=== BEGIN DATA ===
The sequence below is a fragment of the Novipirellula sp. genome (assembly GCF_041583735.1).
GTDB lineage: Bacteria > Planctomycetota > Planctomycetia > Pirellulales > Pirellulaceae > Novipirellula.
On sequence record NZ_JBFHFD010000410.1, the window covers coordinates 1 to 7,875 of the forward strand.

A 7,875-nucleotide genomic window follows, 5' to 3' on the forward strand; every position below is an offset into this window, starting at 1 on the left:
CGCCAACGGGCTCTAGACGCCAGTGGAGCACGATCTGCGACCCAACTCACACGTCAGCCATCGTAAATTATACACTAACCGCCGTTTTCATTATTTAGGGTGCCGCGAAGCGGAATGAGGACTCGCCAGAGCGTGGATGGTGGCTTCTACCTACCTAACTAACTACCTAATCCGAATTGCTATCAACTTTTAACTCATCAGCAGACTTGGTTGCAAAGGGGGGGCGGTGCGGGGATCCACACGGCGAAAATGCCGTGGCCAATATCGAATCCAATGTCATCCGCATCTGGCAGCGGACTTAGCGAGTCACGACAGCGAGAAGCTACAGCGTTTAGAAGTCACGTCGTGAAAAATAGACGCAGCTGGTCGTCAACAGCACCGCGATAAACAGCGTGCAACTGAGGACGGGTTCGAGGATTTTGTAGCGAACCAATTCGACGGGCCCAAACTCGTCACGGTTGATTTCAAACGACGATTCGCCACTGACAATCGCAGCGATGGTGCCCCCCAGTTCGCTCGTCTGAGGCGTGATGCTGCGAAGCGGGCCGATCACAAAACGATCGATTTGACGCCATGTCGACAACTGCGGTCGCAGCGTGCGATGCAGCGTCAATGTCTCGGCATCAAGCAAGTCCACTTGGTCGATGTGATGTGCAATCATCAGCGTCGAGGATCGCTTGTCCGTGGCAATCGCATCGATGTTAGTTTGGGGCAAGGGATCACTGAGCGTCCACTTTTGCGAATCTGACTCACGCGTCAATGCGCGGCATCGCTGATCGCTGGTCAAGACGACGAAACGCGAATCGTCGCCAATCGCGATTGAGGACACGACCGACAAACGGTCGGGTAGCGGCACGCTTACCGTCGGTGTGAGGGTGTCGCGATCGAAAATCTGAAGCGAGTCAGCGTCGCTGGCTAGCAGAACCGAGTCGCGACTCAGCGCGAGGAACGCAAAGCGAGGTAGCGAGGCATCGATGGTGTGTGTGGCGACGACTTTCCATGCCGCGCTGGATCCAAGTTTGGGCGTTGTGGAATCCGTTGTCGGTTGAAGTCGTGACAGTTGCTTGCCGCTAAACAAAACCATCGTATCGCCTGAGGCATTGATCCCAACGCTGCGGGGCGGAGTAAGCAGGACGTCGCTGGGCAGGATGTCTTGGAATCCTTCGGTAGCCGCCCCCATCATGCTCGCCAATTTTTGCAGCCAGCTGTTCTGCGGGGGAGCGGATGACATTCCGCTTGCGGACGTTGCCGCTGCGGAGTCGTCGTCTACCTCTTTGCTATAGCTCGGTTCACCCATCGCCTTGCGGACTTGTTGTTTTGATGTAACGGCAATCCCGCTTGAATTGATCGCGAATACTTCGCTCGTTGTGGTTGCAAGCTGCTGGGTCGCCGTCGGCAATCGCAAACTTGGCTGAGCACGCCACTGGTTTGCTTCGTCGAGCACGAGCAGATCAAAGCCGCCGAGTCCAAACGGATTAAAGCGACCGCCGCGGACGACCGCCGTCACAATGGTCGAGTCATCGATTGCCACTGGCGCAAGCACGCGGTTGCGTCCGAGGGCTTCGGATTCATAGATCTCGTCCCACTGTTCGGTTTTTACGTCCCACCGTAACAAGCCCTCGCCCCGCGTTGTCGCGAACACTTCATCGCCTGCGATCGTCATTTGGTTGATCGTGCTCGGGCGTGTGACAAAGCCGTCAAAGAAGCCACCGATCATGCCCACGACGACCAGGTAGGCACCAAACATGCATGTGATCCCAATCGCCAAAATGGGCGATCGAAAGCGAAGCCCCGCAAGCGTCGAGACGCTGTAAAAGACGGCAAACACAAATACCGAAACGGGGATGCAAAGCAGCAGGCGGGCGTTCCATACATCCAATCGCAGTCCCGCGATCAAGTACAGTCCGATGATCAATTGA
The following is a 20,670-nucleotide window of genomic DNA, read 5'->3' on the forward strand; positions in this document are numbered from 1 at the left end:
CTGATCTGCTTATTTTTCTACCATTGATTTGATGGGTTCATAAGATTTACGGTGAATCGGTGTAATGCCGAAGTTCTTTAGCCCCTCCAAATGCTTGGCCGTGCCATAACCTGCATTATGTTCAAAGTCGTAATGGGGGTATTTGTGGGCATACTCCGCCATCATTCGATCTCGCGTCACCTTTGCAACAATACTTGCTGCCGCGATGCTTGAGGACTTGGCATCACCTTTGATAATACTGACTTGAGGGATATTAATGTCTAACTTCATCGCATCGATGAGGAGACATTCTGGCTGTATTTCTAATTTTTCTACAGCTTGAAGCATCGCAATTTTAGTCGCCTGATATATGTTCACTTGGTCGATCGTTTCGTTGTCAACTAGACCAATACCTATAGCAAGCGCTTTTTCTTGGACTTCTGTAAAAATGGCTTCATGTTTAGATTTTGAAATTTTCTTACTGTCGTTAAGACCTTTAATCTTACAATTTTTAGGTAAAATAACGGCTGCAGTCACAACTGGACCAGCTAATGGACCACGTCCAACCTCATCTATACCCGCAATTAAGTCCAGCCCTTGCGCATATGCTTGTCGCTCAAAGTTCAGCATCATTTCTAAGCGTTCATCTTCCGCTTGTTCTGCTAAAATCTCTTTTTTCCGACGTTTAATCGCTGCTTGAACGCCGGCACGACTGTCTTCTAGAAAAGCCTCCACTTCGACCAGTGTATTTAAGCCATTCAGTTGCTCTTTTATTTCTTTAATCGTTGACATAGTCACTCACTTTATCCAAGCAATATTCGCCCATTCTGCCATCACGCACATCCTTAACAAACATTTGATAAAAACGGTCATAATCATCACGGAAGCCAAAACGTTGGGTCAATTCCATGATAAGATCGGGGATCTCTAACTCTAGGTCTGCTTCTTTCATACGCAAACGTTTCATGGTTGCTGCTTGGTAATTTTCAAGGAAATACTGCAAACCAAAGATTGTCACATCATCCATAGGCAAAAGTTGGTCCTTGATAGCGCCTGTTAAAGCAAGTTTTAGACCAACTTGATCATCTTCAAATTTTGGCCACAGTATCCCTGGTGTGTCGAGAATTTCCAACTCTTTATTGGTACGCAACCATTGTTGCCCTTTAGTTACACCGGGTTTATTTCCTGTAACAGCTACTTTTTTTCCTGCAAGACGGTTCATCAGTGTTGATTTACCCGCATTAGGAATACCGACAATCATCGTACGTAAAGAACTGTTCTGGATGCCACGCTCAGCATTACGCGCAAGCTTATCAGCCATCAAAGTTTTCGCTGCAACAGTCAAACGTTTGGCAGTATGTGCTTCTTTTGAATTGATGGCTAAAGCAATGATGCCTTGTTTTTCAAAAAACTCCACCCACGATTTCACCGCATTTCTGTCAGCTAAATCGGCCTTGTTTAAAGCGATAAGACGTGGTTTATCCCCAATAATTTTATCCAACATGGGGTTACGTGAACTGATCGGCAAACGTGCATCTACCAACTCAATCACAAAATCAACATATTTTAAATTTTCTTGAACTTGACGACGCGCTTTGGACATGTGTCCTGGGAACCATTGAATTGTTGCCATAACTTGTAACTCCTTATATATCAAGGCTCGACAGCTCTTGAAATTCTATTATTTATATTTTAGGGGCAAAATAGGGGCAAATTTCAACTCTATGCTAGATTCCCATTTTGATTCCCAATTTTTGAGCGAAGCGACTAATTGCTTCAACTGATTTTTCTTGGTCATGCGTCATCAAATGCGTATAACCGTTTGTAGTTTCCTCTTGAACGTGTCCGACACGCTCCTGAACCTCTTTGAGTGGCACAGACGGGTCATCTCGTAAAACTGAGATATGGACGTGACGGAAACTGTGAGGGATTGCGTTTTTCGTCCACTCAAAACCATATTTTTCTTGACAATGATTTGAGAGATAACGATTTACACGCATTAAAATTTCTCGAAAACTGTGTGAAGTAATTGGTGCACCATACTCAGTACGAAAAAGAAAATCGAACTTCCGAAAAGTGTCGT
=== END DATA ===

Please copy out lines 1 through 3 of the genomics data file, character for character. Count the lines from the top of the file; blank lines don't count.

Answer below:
The sequence below is a fragment of the Novipirellula sp. genome (assembly GCF_041583735.1).
GTDB lineage: Bacteria > Planctomycetota > Planctomycetia > Pirellulales > Pirellulaceae > Novipirellula.
On sequence record NZ_JBFHFD010000410.1, the window covers coordinates 1 to 7,875 of the forward strand.